TORONTO – Heavy new fines for Ontario’s long-term care providers will not be applied retroactively for violations earlier in the pandemic when new Progressive Conservative legislation takes effect, despite fears that the worst offenders were not held responsible.
The Ministry of Long-Term Care said it has not imposed a single fine on operators who broke the rules during the COVID-19 pandemic, which has so far killed more than 4,000 people in healthcare. long-lasting and infected more than 15,000 resident nursing homes.
The bulk of those deaths – which account for 40% of all deaths from the virus in the province – occurred during the first two waves of the pandemic, before most residents of long-term care facilities could be vaccinated. Inspection reports and eyewitness accounts from homes affected by virus outbreaks have described horrific conditions and failure to comply with measures to control the spread of COVID-19.
A spokeswoman for Long-Term Care Minister Rod Phillips singled out the former Liberal government for why no fines were imposed. She said the ability to impose administrative monetary penalties and re-inspection fees was built into a law that was not enacted by the Liberals before the Progressive Conservatives came to power in 2018.
“The Liberals passed the fines into their legislation but never proclaimed them – which in effect meant they were not a tool the ministry could use,” Vanessa De Matteis said in an email.
Phillips introduced a new bill this week to guide regulation of the industry. It includes higher fines of up to $ 1 million for corporations and up to $ 400,000 for board members and individuals.
Once the bill is adopted and entered into force, De Matteis said the ministry will be able to apply fines to the sector, but “they cannot be applied retroactively”.
Liberal Leader Steven Del Duca said Prime Minister Doug Ford’s government could have passed Liberal law anytime over the past three years to start imposing fines.
He also noted the government’s decision to curtail proactive home inspections in 2018 and legislation introduced last year that raised the legal standard of “gross negligence”, which has raised concerns that it will be more difficult to remove. ” suing long-term care operators.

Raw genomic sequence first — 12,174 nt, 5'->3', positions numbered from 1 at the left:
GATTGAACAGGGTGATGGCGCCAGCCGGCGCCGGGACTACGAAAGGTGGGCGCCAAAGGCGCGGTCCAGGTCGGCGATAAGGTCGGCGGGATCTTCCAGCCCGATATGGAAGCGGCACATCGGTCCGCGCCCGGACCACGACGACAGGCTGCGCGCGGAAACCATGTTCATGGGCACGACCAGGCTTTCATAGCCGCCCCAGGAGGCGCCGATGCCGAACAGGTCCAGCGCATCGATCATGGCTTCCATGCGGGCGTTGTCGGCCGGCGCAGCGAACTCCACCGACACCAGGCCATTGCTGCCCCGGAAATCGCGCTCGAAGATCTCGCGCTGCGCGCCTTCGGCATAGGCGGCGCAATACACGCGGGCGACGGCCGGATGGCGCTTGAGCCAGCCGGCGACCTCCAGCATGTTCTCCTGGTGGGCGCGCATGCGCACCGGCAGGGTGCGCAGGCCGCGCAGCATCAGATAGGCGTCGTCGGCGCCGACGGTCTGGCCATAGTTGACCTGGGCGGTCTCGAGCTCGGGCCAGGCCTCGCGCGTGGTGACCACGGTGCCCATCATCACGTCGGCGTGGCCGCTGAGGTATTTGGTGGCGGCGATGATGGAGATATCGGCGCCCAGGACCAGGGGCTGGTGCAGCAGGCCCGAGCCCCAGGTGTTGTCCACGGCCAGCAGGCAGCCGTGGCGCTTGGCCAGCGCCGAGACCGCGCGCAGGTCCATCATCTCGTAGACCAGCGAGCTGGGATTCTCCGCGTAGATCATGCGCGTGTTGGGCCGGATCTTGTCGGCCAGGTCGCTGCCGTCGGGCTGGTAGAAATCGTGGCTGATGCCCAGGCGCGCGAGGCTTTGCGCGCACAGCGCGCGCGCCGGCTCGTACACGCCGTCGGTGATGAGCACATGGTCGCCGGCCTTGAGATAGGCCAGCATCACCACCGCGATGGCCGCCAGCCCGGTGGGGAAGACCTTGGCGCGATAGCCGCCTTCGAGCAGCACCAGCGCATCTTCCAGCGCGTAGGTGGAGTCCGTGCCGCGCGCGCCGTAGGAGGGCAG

âIt all happened under Doug’s watch,â Del Duca said in an interview. âThere is no one else to blame in the province of Ontario for these items.
Inspection reports from homes affected by COVID-19 outbreaks have criticized operators for not following infection control measures such as separating infected residents from those who are not.
The final report of a commission examining the pandemic’s impact on long-term care revealed an ill-trained infection control workforce, and members of the Canadian Armed Forces have called to help find lack of cleanliness, disorganization and residents left without food or water in some houses.
Some families have filed lawsuits alleging that the operators failed to protect their loved ones.
Del Duca said he would support retroactive fines for long-term care violations. Opposition New Democrats have also shown support for the idea.
Deputy NDP leader Sara Singh said it was concerning the inspections were not followed up. She said reports documenting neglect during the pandemic should be reviewed, especially as the government is considering renewing operator contracts as part of its plans to create more beds.
“Homes must be held accountable,” she said. âIt will be very important to look at this retroactively as we move forward and think about how we are actually going to ensure accountability and transparency for seniors and families in long-term care. “
Families who have lost loved ones during the pandemic say they are also awaiting accounts.
Cathy Parkes lost her father to COVID-19 in the spring of 2020. Paul Parkes resided at Orchard Villa in Pickering, Ontario. – one of the homes where the military was called in to help as an early virus outbreak spiraled out of control.
The military report on that deployment described misuse of personal protective equipment and neglect of residents left in soiled diapers and without adequate nutrition and hydration.
Cathy Parkes said it was hurtful to see the government considering renewing contracts for companies running houses like the one where her father lived and died before those operators saw the consequences.
“We don’t even have any responsibility yet for what happened in the last 18 months,” she said.
This report by The Canadian Press was first published on October 29, 2021.
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